YoungForever, "Be careful when searching for reviews..." but I didn't present it as a review. I presented it as exactly what it is: an RT audience score. In addition, "be careful" does not equal "this is not allowed." I still fail to see where using an RT audience score is prohibited, and, as I have pointed out, they are in fact used on Wikipedia. As I wrote when I made the edit, "I added a sentence about RT's audience score, because the discrepancy between it and the critic score is so dramatic." So I wasn't merely adding it for the sake of adding it, but because I found the discrepancy interesting and believe other readers might, too.
I have suggested changing the section name to "Reception," (which is a heading that also appears on Wikipedia) in order to further remove any chance that readers might mistakenly think that it refers to a "critic's review." Since I've offered a change to a good-faith edit I made, and it seems you are refusing to accept that, could you now make make a good-faith effort to reword or change my edit in some way? Thanks, Carlozatwiki (talk) 11:36, 4 August 2019 (UTC)
@Carlozatwiki:You are failing to see that they are not reliable. As I said "fan poll" aka user-based ratings are not appropriate to use. Your WP:OTHER argument is invalid as it represents only a small minority. As I said before, user-based reviews are not professional reviews. — YoungForever(talk) 17:09, 4 August 2019 (UTC)
YoungForever And as I indicated before, I'm not trying to pass off the RT audience score as a professional review -- and I've proposed a change that would make that even clearer. Carlozatwiki (talk) 21:30, 4 August 2019 (UTC)
Hi Carlozatwiki see WP:UGC, I hope that answers your question. Its a matter of policy not personal preference. Esuka (talk) 18:33, 4 August 2019 (UTC)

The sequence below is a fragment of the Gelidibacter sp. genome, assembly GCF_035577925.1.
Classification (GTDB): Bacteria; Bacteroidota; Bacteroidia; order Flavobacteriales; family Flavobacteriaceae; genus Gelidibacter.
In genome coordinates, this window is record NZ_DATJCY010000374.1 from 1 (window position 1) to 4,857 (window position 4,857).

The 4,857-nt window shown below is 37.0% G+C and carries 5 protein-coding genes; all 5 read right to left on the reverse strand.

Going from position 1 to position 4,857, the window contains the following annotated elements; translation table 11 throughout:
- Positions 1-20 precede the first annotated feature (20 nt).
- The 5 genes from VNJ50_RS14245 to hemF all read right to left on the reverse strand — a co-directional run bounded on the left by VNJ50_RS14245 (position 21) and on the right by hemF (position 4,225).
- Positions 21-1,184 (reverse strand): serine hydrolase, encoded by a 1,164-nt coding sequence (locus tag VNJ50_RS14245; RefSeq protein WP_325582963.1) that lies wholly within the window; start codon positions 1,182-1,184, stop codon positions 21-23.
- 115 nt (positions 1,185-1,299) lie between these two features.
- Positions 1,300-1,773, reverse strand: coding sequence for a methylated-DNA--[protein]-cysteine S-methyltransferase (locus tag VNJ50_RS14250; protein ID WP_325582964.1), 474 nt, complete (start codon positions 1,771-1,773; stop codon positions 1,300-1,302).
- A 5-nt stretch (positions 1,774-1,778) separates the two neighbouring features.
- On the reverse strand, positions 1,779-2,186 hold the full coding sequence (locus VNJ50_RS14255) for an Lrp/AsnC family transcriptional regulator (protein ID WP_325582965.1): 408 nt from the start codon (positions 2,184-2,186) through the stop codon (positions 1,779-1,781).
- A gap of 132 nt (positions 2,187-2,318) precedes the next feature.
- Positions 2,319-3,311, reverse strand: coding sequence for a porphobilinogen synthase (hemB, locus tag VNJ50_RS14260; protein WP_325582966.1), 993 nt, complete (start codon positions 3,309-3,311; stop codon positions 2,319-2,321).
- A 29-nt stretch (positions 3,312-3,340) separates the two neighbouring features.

Thanks @Esuka:. It does answer my question: there is not a hard and fast rule against using RT audience scores. This is evidenced by what it says on the page you linked to, i.e., "Content from websites whose content is largely user-generated is also generally unacceptable." Clearly, "generally" is the operative word here. If there was a strict policy of not using such things, that word would not be used. Just as "be careful" is a key term on the MOS:TVRECEPTION page YoungForever referred to. I am not saying these scores should be used always -- or even often -- but that in some instances (for example, when the difference between the numbers is great, as it is in this case) it's something that could be of interest to readers and valid to include. I've suggested a change to the edit, and am open to other changes that might address whatever concerns anyone may have about readers mistaking the audience score for a tally of professional critic reviews. Carlozatwiki (talk) 21:30, 4 August 2019 (UTC)

YoungForever and @Esuka: I ask you both to consider the fifth pillar of Wikipedia:

  • "Wikipedia has no firm rules Wikipedia has policies and guidelines, but they are not carved in stone; their content and interpretation can evolve over time. The principles and spirit matter more than literal wording, and sometimes improving Wikipedia requires making exceptions. Be bold but not reckless in updating articles. And do not agonize over making mistakes: (almost) every past version of a page is saved, so mistakes can be easily corrected." Wikipedia:Five pillars

Thanks, Carlozatwiki (talk) 21:40, 4 August 2019 (UTC)

@Carlozatwiki: What part of not reliable source that you don't seem to understand? Wikipedia is an encyclopedia, we can't add things without a reliable source. On WP:UGC, which states Although review aggregators—for example, review aggregation sites—such as Rotten Tomatoes are used across the site, audience ratings based on the reviews of site members from the public are not. The policy is there whether you like it or not. If you choose to ignore all policies and guidelines, veteran editors will revert you. You aren't improving or maintaining Wikipedia as you chose to ignore all rules. Please see WP:NOTIAR. — YoungForever(talk) 21:56, 4 August 2019 (UTC)